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We are the Church Planting ministry of the Canadian Baptists of Western Canada, a Christ-centred community of nearly 200 churches from Vancouver Island to Manitoba.

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Learning from The Canopy

Everyone likes to read the “success” stories. Successful ministry initiatives, successful church plants, successful events. As a culture we celebrate our “successes” and try to forget our “failures,” or to phrase it in a way more palatable to us, those initiatives that “didn’t meet our expected outcomes.” Notwithstanding that our metric of “success” or “failure” is subjective, we often can miss what we learn from the things that didn’t go the way we hoped.

The irony is that most things that we determine are a success grew out of the collective experience of things that didn’t quite go the way we planned. We have much wisdom to glean from those experiences and today we will look at one such story.

Pastor Eric Brooks is currently a pastor at Strathcona Baptist Church in Edmonton. He and I sat down together for coffee and donuts a while back and among other things talked about his experience as a church planter. He shared with me that though the plant closed after seven years, he came to realize one very important element was missing. ~Shannon Youell

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GUEST WRITER – ERIC BROOKS:

The Canopy Christian Community was an NAB church plant in south Edmonton. We were located on Gateway Boulevard, in the basement of CKER radio (in a space that at one time had been The City Media Club, but had sat vacant for several years). We started in 2001, and closed the doors in 2008.

When we planted the Canopy, I believe we had a very compelling and well articulated vision. In fact, not only did our team feel that way, we had feedback to that effect from several quarters. We were also convinced that if we communicated a compelling vision in a compelling way, people would join us. But three things were missing:

1. What we realized later was that something significant was missing: an effective strategy for facilitating community. While we were calling people to something meaningful, we failed to help them build good relationships with one another. I think in the end we realized that vision will bring people, but community will keep them around.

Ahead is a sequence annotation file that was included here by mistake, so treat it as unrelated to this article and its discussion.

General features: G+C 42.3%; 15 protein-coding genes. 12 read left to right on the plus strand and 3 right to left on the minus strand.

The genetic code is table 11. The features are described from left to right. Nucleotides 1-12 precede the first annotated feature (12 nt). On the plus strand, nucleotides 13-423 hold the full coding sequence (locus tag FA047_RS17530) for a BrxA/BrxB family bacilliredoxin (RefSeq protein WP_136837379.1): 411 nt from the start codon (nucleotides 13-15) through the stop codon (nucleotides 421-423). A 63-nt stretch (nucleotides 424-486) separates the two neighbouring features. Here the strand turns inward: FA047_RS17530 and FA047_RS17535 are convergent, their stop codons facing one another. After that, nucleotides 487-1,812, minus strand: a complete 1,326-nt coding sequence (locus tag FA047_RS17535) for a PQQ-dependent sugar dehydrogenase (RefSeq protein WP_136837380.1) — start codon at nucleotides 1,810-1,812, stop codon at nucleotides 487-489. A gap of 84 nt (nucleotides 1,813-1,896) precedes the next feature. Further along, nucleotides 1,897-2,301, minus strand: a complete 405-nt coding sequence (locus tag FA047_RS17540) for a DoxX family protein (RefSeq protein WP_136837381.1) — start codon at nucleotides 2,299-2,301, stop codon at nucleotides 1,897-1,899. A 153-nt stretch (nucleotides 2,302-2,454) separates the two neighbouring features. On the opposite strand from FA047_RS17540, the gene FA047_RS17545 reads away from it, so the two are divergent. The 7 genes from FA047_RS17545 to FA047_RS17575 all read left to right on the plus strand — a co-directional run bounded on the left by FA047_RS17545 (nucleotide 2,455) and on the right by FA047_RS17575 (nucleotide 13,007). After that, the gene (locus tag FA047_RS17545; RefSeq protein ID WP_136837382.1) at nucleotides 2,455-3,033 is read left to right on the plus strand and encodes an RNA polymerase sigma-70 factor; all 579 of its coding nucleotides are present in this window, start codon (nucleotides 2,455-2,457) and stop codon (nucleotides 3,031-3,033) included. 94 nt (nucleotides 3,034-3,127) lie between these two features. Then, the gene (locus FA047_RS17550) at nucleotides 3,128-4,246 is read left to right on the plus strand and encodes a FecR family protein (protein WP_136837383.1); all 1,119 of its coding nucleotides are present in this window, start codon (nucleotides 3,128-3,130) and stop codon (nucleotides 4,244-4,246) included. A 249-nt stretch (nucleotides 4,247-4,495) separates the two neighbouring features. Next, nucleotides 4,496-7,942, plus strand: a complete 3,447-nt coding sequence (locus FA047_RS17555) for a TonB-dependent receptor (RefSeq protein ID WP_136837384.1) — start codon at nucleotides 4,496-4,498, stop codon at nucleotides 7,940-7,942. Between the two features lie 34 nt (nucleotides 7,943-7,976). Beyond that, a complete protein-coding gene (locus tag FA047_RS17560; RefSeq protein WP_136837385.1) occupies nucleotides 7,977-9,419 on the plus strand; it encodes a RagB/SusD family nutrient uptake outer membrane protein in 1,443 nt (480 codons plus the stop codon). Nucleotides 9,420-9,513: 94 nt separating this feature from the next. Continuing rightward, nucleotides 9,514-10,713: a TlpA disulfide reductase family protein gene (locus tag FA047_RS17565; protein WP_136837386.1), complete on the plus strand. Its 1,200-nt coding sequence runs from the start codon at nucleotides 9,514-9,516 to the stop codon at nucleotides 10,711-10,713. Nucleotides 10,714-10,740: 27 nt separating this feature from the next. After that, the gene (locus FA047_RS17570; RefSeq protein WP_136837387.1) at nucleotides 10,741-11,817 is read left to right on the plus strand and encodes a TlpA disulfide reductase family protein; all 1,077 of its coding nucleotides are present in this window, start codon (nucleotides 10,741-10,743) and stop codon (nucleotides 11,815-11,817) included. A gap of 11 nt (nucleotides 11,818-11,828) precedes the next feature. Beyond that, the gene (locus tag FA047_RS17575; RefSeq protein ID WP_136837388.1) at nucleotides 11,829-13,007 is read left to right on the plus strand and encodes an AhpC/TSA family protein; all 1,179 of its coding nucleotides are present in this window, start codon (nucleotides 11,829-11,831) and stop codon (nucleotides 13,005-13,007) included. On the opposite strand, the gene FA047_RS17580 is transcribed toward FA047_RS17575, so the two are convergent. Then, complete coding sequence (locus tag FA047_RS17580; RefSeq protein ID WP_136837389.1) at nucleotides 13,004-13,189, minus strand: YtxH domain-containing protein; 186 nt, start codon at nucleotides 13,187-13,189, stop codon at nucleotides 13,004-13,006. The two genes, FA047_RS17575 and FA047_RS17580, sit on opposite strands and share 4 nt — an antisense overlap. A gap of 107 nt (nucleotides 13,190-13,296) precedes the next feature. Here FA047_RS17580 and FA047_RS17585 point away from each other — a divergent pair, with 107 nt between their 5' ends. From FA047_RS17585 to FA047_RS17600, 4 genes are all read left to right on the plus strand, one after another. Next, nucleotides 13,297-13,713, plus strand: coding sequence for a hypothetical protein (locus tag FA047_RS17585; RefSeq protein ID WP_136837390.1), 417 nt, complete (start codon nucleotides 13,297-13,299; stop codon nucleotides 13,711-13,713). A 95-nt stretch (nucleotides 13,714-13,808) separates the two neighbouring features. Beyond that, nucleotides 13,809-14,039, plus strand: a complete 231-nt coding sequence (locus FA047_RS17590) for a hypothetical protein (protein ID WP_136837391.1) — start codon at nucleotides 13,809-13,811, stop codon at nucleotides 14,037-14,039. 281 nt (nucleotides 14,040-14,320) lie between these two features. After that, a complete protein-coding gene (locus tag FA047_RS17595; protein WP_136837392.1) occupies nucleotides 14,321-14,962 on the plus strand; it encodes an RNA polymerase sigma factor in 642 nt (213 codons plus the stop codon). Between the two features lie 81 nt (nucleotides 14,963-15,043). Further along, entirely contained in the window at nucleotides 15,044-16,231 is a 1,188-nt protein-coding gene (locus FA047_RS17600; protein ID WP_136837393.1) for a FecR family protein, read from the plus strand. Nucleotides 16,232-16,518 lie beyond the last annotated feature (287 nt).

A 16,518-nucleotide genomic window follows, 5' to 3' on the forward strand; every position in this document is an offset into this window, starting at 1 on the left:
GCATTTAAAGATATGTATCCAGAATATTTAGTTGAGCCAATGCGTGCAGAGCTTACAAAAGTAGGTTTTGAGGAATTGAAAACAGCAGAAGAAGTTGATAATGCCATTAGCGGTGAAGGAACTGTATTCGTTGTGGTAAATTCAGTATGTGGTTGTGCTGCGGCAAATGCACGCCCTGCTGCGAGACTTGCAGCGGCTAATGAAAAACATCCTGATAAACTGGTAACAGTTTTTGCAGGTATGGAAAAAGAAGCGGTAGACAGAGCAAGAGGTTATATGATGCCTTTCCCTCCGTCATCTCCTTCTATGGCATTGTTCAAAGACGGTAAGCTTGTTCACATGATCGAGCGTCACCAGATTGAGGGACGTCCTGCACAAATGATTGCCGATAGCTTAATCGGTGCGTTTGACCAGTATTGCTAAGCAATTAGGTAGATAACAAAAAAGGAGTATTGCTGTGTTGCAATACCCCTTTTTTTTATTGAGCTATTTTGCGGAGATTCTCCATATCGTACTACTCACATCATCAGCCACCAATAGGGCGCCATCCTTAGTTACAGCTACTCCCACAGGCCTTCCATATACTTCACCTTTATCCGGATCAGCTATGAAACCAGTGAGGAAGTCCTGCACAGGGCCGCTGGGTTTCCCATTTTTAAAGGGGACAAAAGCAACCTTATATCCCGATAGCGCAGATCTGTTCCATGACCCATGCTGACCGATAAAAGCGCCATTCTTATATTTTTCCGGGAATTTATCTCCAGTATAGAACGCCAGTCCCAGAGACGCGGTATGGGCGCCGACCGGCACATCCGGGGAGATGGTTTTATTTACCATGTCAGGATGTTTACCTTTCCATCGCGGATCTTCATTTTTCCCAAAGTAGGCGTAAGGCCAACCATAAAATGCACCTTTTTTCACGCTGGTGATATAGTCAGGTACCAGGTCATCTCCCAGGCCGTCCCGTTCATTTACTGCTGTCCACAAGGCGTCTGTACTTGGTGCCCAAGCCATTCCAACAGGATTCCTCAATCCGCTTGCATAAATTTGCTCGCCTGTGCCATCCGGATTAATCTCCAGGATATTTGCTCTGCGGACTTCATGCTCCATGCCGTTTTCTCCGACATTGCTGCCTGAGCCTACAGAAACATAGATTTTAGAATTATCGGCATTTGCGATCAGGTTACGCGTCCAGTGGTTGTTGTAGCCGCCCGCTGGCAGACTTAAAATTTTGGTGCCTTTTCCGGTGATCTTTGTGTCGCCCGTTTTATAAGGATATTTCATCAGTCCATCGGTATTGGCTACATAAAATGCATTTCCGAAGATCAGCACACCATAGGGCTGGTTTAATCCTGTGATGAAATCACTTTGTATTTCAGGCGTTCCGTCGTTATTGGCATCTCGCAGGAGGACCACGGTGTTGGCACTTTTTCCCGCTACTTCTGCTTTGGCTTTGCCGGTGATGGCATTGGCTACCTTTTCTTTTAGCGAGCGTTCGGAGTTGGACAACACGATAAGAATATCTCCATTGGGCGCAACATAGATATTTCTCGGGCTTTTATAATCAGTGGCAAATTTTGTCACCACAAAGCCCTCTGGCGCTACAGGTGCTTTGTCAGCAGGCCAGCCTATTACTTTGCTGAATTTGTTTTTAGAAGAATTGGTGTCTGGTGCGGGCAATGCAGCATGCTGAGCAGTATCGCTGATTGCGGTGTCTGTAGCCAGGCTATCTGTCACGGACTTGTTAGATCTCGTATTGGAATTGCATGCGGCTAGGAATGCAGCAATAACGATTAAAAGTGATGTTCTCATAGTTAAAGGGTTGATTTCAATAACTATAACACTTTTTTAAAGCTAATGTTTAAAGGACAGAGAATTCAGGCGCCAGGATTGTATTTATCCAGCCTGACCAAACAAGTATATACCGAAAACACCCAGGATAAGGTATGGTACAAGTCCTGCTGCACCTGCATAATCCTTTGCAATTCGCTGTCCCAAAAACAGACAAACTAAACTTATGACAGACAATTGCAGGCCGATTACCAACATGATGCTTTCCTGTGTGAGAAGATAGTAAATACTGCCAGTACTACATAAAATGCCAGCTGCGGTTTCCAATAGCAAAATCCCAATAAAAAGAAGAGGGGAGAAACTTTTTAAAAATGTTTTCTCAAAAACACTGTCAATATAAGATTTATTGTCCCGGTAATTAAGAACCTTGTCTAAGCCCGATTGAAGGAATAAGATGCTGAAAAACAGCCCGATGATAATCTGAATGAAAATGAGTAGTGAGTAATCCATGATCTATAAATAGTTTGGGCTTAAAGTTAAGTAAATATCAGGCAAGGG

2. We intentionally established our meeting place outside of a residential community (we had a great meeting space in an industrial area), and in retrospect, it could have been beneficial to have intentionally been in a residential community.

3. We had good financial support: we were being supported by 5 churches. We also had good formal support in the form of church planting training, a coach, etc. What was missing was a sense of personal connection to another church: prayer support, personal connection and mentoring for our planting team… while we received invaluable financial support, that was the extent of the connection that we had.

As I write these three things, the common thread of missing significant community connections seems obvious. The irony that we were “The Canopy Christian Community” is pretty thick.

 

There is much for us all the consider in Eric’s reflection on his time with The Canopy. He highlights the crucial aspect of building rich relational equity–within our worship and discipling community, within the surrounding community and with other partners, supporters and mentors.

The Canopy had all the criteria to be a successful plant based on a particular metric and model: a compelling vision, a great space to gather, excellent coaching, training, financial and prayer support. And yet, the community felt a sense of disconnect from one another, from their surrounding neighborhood and even from those who were enthusiastic supporters of the ministry they envisioned.

What can we learn about our own context from Eric’s story? Are there ways we might re-imagine the shaping of what a successful plant requires? What about in our existing congregations? Is our relational equity formed solely around our weekly gathering in the building we meet in? Or is there a richness of relational discipleship happening outside of those times? What about in the area in which our meeting place is located? And the places where the congregants spend their everyday time? Are we intentionally building relational equity in our communities beyond ourselves in a manner where trust is built with those who do not yet know Christ as their Lord and Saviour?

These are some of the pieces that come to my mind as I consider Eric’s message. Let us know what comes to your mind too! In this way we can build relationship here–listening and hearing from one another, sharing our places where we experience success and the wisdom we’ve gained where we experience failures–both in our initiatives and in our vision of flourishing and renewal in our existing congregations. ~ Shannon

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